Friday, 19 de July de 2024 ISSN 1519-7670 - Ano 24 - nº 1297

For New Orleans, a Daily That’s No Longer Daily


On Saturday night at the Howlin’ Wolf club in downtown New Orleans, they gathered to say goodbye. There were newspaper hats, brass instruments, toasts, rants, old friends who had not seen one another in years and recent co-workers who might not be seeing one another for a while.

New Orleans is famous for marking death with a celebration, and this was no different. More than 300 current and former colleagues, family members and well-wishers gathered to raise a final glass to The Times-Picayune’s 175-year run as a daily newspaper.

“A lot of these people might not have come back for a regular funeral, but they came back for this one,” says Rebecca Theim, a former Times-Picayune reporter who founded DashThirtyDash (from the newspaper code -30- marking the end of a story), the organization that held the event as a way to raise money for laid-off staff members. “Everyone’s scattered to the winds. But we came back for this.”

In May, the parent company of The Times-Picayune, Newhouse Media, announced large-scale cutbacks as well as plans to reduce publication to three times a week in favor of an expanded Web site. Saturday’s edition represents the official end of the old publishing schedule, and made New Orleans the largest metropolitan area in the country without its own daily newspaper. Citizens are waiting to see whether or not a streamlined and primarily digital Times-Picayune, together with a collection of blogs, television and radio, can serve the purpose the paper once did.

While The Times-Picayune remains the largest news-gathering organization in the state, many are worried that the reduction in staff will jeopardize big investigative projects like the eight-part series on the Louisiana prison system it published in May. And others are worried that an increasingly digital news landscape will leave the large number of city residents who do not have regular Internet access in the cold.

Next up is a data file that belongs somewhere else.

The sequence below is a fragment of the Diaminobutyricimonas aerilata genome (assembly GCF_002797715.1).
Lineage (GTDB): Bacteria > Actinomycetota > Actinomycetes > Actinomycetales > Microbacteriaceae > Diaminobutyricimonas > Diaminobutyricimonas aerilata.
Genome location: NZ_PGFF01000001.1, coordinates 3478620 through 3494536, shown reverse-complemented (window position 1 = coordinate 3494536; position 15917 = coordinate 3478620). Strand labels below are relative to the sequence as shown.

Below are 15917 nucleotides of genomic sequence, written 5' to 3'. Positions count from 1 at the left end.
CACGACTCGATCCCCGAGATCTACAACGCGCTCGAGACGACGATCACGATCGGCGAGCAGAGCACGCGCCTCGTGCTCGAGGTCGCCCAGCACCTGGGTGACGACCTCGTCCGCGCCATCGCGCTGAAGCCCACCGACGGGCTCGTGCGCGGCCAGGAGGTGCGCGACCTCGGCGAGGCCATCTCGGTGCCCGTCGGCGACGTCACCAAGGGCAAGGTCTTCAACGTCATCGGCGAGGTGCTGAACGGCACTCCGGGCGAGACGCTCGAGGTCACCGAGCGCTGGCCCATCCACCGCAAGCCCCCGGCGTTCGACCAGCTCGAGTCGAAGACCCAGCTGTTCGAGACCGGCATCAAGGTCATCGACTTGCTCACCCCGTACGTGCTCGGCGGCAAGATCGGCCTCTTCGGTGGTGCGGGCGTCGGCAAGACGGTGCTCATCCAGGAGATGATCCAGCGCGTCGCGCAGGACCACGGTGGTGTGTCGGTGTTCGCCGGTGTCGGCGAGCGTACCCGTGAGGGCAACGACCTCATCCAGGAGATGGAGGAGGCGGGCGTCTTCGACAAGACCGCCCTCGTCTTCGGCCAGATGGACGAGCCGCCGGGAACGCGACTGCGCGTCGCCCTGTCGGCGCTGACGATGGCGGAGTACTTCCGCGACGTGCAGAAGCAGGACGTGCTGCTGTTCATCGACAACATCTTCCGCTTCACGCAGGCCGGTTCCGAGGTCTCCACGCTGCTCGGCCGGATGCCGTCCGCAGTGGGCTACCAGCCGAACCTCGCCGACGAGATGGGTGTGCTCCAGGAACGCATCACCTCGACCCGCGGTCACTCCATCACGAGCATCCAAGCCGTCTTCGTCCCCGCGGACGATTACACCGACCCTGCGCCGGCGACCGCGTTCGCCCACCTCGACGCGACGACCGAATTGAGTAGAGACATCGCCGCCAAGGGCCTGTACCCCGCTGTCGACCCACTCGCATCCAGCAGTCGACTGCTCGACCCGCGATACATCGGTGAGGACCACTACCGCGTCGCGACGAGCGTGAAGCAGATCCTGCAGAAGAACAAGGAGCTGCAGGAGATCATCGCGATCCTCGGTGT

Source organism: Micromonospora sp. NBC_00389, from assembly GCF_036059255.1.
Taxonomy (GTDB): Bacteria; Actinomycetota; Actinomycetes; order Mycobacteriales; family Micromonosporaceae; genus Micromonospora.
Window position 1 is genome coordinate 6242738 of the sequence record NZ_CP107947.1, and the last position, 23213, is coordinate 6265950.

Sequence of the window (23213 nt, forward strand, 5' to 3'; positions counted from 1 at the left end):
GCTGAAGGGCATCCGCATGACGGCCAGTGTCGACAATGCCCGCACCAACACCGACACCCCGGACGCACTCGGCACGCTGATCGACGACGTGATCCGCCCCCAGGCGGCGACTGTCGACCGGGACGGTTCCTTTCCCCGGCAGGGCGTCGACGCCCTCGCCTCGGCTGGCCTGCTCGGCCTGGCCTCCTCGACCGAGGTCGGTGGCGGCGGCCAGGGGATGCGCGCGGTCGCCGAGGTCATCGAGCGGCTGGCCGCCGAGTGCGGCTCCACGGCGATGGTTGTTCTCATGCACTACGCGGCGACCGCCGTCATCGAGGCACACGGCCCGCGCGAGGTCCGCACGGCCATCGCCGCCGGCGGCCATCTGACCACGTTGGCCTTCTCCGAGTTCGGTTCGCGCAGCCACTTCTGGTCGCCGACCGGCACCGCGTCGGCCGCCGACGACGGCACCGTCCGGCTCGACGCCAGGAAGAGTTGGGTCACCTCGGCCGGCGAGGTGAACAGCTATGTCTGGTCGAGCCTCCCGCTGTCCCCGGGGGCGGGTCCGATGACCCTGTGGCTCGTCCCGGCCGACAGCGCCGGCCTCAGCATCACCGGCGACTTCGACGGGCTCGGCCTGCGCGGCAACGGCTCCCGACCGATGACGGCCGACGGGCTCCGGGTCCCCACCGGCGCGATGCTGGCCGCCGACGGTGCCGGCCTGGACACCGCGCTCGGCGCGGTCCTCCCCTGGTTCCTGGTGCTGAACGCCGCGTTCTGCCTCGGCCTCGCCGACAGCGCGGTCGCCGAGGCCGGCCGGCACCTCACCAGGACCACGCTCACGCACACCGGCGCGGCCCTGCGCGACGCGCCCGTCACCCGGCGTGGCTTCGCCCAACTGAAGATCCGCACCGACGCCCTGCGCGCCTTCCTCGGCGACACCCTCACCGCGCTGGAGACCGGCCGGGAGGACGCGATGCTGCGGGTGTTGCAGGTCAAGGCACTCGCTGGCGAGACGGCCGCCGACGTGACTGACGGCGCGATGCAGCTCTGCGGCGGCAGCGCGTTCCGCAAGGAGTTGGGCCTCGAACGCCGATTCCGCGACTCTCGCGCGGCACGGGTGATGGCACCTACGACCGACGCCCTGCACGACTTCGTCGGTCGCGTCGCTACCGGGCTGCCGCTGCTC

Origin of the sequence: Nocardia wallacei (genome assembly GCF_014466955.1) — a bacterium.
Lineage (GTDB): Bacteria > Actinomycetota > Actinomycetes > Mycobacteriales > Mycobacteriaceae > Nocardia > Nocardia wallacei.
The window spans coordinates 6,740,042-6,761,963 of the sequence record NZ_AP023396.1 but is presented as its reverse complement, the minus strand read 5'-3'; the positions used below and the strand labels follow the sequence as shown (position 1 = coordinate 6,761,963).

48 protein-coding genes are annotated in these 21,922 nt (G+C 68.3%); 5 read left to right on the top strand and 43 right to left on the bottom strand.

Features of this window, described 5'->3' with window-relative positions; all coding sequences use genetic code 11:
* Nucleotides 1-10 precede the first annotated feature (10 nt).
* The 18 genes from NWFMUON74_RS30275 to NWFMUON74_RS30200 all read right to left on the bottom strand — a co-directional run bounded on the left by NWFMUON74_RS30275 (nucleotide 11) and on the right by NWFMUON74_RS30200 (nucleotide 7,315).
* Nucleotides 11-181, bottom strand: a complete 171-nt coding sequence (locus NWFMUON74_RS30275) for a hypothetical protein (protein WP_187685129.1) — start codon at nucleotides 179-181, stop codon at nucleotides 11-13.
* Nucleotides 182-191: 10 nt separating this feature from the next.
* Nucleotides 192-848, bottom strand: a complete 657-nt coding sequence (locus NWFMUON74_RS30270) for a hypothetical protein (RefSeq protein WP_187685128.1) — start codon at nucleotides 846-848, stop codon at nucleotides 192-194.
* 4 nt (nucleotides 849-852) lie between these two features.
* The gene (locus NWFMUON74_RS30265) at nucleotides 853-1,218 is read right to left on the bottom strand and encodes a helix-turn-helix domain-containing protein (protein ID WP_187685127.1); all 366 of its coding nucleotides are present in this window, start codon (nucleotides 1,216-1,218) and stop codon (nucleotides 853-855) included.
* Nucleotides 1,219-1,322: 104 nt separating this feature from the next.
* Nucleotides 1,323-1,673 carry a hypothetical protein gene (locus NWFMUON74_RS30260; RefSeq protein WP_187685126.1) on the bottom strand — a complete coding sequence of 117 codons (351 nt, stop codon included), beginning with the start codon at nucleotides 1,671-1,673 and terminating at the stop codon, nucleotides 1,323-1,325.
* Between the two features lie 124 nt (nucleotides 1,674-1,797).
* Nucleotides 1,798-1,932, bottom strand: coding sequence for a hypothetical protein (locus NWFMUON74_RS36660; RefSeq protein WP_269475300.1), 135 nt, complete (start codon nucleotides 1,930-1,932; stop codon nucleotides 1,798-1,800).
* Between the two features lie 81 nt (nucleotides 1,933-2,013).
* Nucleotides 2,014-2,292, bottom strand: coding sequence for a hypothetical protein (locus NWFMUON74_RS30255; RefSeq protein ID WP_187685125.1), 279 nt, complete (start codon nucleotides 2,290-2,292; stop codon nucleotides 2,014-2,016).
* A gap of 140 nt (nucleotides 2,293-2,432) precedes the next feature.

Daily newspaper devotees will still have something to hold on to, however. The Baton Rouge Advocate has begun printing a daily edition in New Orleans, with several former Times-Picayune employees heading up a New Orleans bureau. The executive editor, Carl Redman, says The Advocate does not expect to reach the sort of circulation The Times-Picayune enjoyed, but hopes to break even financially

“We’re responding to a lot of people in the community who said, ‘We want a hard copy daily newspaper,’ and we have a press that prints them,” he said. “So let her rip. Let’s see what happens.”

For many, neither The Advocate’s New Orleans bureau nor any expanded Web presence can replace the institution that was the daily Times-Picayune. Kathy Anderson, who worked for the paper as a photographer for 26 years, remembers going to the French Quarter for an assignment years ago. She saw two homeless people sitting on a bench with a newspaper and arguing the finer points of a political column — something it is hard to imagine happening with a tablet computer.

On Sunday morning, remnants of Saturday’s party gathered at the St. Louis Cathedral on Jackson Square, where a special Mass included prayers for the city, the paper and those who lost their jobs. New Orleans is a city bound to its traditions, and The Times-Picayune was one of its oldest.

“We really lost something that was a constant in our lives,” said Christian Champagne, a political satirist and comedian in New Orleans. “Even in my earliest memories, I’m reading the paper every day with breakfast. It may be too much to say it was a friend, but I remember going through the bad times in my life, and the paper was there. It may have been just a paper, but it was ours. Now that ritual is gone.”